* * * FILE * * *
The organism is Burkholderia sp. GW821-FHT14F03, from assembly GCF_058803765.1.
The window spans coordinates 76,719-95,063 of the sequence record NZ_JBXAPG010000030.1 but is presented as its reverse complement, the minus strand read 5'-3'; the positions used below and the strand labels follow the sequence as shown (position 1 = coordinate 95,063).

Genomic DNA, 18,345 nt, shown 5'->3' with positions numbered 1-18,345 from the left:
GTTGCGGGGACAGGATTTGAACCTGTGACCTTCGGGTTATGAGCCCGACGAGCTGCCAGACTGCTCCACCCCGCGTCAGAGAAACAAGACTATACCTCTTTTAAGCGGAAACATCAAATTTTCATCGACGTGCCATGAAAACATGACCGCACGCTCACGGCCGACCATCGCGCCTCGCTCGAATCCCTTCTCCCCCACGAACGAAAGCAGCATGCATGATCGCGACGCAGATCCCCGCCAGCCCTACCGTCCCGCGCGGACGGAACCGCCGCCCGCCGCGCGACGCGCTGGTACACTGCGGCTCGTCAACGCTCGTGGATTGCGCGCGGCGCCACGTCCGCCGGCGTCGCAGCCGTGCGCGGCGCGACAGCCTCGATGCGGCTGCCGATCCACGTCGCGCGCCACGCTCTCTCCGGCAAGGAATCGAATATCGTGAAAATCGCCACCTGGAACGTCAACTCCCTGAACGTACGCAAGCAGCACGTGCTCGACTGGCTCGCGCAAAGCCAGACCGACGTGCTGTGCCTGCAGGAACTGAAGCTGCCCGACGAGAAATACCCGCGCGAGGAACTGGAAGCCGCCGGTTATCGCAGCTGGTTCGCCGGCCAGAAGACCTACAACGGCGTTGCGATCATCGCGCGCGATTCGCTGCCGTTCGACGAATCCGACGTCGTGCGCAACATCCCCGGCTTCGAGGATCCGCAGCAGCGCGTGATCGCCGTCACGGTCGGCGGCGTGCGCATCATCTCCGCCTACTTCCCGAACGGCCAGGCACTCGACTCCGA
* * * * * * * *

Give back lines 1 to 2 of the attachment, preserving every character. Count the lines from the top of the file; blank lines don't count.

The organism is Burkholderia sp. GW821-FHT14F03, from assembly GCF_058803765.1.
The window spans coordinates 76,719-95,063 of the sequence record NZ_JBXAPG010000030.1 but is presented as its reverse complement, the minus strand read 5'-3'; the positions used below and the strand labels follow the sequence as shown (position 1 = coordinate 95,063).